Rereading America remains the most widely adopted book of its kind because it works: instructors tell us time and again that they've watched their students grow as critical thinkers and writers as they grapple with cross-curricular readings that not only engage them, but also challenge them to reexamine deeply held cultural assumptions, such as viewing success solely as the result of hard work. Extensive apparatus offers students a proven framework for revisiting, revising, or defending those assumptions as students probe the myths underlying them. Rereading America has stayed at the forefront of American culture, contending with cultural myths as they persist, morph, and develop anew. The tenth edition, developed with extensive input from users, features a refreshed collection of readings with a new chapter that introduces students to one of the most pervasive myths of our time: technological innovation fosters a more equal society. Also in response to instructors' requests for more writing instruction, there are now more questions that help students apply to their own writing the strategies used in the readings.
|Edition description:||Eighth Edition|
|Product dimensions:||5.90(w) x 9.10(h) x 1.00(d)|
Table of Contents
*Asterisks indicate new selections
Chapter 1: Harmony at Home: The Myth of the Model Family
Gary Soto, "Looking for Work"
Stephanie Coontz, "What We Really Miss About the 1950s"
Melvin Dixon, "Aunt Ida Pieces a Quilt"
Naomi Gerstel and Natalia Sarkisian, "The Color of Family Ties: Race, Class, Gender, and Extended Family Involvement"
*Cris Beam, from To The End of June: The Intimate Life of American Foster Care
*June Carbone and Naomi Cahn, from Marriage Markets: How Inequality Is Remaking the American Family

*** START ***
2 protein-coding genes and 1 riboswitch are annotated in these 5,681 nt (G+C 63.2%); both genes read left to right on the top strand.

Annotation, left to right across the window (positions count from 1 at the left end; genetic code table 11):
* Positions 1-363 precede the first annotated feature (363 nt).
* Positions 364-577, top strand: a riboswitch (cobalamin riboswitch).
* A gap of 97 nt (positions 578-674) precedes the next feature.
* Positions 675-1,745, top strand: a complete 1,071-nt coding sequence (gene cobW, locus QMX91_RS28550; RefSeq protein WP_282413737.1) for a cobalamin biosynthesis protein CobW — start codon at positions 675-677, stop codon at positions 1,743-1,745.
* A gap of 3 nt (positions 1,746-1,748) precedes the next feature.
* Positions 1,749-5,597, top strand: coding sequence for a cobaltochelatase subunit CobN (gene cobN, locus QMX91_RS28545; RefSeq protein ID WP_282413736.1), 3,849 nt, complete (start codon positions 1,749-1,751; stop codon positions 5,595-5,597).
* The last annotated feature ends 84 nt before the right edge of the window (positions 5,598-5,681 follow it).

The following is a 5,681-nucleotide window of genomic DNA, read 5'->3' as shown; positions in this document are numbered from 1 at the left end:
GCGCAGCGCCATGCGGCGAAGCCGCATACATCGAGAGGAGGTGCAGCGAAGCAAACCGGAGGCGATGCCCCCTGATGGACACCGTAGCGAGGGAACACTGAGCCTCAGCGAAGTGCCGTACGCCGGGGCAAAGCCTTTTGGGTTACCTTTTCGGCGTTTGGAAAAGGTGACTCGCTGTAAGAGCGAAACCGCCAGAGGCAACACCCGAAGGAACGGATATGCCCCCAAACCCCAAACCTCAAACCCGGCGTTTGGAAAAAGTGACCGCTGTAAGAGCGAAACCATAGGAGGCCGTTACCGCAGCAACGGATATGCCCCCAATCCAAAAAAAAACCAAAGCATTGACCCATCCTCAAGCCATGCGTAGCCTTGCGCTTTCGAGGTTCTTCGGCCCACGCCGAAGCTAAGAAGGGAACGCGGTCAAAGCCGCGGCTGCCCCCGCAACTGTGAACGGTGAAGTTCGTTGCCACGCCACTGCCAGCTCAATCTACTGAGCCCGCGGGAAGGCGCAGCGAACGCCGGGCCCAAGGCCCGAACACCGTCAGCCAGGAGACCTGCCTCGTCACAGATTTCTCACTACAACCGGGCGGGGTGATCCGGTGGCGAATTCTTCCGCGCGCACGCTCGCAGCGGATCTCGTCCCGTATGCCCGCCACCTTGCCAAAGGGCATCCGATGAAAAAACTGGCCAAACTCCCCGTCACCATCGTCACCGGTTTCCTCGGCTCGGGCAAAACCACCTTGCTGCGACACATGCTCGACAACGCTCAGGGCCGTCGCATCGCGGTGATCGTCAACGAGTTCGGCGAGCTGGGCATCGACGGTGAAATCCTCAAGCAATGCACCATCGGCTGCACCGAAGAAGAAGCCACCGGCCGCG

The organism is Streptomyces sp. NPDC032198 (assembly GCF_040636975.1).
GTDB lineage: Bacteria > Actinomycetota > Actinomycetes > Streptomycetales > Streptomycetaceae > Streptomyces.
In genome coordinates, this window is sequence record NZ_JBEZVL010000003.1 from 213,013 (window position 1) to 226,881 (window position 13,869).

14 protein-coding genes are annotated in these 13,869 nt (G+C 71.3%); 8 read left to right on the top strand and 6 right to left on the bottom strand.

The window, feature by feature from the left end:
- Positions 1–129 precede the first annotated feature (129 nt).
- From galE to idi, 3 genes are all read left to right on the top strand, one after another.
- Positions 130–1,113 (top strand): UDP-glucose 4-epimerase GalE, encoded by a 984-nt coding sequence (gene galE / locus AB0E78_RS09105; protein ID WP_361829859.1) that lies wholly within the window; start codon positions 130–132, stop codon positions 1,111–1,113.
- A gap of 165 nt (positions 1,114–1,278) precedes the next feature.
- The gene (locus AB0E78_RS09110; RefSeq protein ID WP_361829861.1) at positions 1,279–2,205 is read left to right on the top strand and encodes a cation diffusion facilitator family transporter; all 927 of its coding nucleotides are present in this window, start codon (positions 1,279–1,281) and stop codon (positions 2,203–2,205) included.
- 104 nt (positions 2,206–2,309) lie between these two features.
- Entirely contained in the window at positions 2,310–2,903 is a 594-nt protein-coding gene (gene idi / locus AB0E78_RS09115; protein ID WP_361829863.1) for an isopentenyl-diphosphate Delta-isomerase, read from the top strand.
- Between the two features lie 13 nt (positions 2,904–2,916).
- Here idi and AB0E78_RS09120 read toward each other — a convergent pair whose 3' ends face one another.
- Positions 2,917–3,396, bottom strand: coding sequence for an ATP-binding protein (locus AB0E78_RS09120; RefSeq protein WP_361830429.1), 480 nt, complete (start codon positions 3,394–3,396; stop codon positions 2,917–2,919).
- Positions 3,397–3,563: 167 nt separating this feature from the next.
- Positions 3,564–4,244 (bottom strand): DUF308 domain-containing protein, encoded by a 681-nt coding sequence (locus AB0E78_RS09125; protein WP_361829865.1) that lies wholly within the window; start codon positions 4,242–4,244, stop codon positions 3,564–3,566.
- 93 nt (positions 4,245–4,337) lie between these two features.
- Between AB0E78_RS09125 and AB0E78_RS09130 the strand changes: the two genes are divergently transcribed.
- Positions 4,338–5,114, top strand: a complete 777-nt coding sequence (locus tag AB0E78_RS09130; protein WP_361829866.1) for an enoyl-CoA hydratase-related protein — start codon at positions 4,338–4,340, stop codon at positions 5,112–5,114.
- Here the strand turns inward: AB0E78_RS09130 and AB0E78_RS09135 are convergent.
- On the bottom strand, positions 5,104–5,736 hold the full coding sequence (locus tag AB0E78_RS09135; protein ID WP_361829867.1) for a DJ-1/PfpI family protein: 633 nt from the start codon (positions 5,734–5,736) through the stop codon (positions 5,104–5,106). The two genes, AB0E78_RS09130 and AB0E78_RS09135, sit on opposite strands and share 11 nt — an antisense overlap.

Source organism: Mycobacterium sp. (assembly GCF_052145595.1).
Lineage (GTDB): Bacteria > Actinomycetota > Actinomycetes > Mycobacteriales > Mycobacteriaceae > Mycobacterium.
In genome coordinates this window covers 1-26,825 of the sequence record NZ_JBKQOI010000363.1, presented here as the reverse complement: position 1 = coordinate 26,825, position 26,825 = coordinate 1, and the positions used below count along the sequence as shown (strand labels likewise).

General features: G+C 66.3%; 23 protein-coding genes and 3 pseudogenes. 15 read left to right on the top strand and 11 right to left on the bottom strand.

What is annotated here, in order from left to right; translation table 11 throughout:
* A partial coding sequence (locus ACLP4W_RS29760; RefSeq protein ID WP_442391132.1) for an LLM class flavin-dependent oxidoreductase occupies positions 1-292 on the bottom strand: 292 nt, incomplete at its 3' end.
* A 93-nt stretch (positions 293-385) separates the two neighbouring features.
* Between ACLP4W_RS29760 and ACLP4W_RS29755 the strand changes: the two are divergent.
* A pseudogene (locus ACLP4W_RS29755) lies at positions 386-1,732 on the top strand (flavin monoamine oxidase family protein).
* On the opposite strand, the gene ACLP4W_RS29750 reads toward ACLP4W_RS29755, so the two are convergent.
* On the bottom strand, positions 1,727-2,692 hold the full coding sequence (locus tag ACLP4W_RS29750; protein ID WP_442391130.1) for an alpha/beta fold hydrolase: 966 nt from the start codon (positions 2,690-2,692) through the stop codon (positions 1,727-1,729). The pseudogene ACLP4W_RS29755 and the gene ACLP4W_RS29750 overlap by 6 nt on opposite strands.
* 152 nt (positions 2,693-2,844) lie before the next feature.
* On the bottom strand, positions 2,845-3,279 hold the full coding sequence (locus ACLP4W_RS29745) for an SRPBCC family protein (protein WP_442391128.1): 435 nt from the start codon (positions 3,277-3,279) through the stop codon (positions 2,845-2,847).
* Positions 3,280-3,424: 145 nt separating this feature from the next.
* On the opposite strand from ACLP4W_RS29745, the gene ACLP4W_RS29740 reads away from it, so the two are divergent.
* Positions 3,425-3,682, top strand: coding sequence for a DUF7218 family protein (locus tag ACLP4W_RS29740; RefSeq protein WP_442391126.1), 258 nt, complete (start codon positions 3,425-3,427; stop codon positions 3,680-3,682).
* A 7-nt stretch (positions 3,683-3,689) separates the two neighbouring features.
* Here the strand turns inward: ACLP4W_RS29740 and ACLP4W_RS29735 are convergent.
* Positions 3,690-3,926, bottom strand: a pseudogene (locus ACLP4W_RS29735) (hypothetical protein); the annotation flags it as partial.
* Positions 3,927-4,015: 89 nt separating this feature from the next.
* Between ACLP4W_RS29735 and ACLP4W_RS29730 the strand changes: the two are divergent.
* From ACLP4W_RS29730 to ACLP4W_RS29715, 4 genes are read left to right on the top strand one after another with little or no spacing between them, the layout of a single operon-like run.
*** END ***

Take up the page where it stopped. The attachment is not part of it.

*Sarah Boxer, "Why Are All the Cartoon Mothers Dead?"
Chapter 2: Learning Power: The Myth of Education and Empowerment
*Diane Ravitch, "The Essentials of a Good Education"
John Taylor Gatto, "Against School"
Mike Rose, "I Just Wanna Be Average"
Jean Anyon, from Social Class and the Hidden Curriculum of Work
Malcolm X, "Learning to Read"
Jonathan Kozol, "Still Separate, Still Unequal"
*Carmen R. Lugo-Lugo, "
A Prostitute, a Servant, and a Customer-Service Representative: A Latina in Academia"
*William Deresiewicz, "Don't Send Your Kids to the Ivy League"
Chapter 3: The Wild Wired West: Myths of Progress on the Tech Frontier
*Eric Schmidt & Jared Cohen, "Our Future Selves"
*Sherry Turkle, "Growing Up Tethered"
*Laurie Penny, "Cybersexism"
*Emily Witt, "Love Me Tinder"
*Charles Seife, "The Loneliness of the Interconnected"
*danah boyd, "Inequality: Can Social Media Resolve Social Divisions?"
Lori Andrews, "George Orwell—meet Mark Zuckerberg"
*Henrick Karoliszyn, "Precognitive Police"
Chapter 4: Money and Success: The Myth of Individual Opportunity
*George Packer, "Sam Walton / Jay Z "
Barbara Ehrenreich, "Serving in Florida"
*Gregory Mantsios, "Class in America — 2012"
*Robert B. Reich, from Beyond Outrage
*Alan Aja, Daniel Bustillo, William Darity, Jr., and Darrick Hamilton, "From a Tangle of Pathology to a Race-Fair America"
Diana Kendall, "Framing Class, Vicarious Living, and Conspicuous Consumption"
Kevin Bales and Ron Soodalter, "Slavery in the Land of the Free"
Chapter 5: True Women and Real Men: Myths of Gender
Jamaica Kincaid, "Girl"
Aaron H. Devor, "Becoming Members of Society: Learning the Social Meanings of Gender"
*Mona El-Ghobashy, "Quandaries of Representation"
Jean Kilbourne, "Two Ways a Woman Can Get Hurt: Advertising and Violence"
*Rebecca Solnit, "The Longest War"
Joan Morgan, "From Fly Girls to Bitches and Hos"
Michael Kimmel, "'Bros Before Hos': The Guy Code"
*Ruth Padawer, "Sisterhood is Complicated"
Chapter 6: Created Equal: The Myth of the Melting Pot
*Ta-Nehisi Coates, "The Case for Reparations"
*Linda Holtzman and Leon Sharpe, "Theories and Constructs of Race"
*Sherman Alexie, "Gentrification"
Cheryl I. Harris and Devon W. Carbado, "Loot or Find: Fact or Frame?"
*Alex Tizon, "Land of the Giants"
David Treuer, "Rez Life"
*Marcelo M. Suarez-Orozco and Carola Suarez-Orozco, "How Immigrants Become 'Other'"
Most Helpful Customer Reviews
Very critically engaging
Writers with different style, and from different personal and professional background, present debatable arguments on several topics. This book is divided in six chapters, which discuss ¿The Myth of the Model Family,¿ ¿The Myth of Education and Empowerment,¿ ¿The Myth of Individual Opportunity,¿ ¿Myths of Gender,¿ ¿The Myth of the Melting Pot,¿ and ¿The Myth of Frontier Freedom.' Although the book is intende for college students, I'd recommend it to anybody interested in critical thinking and writing.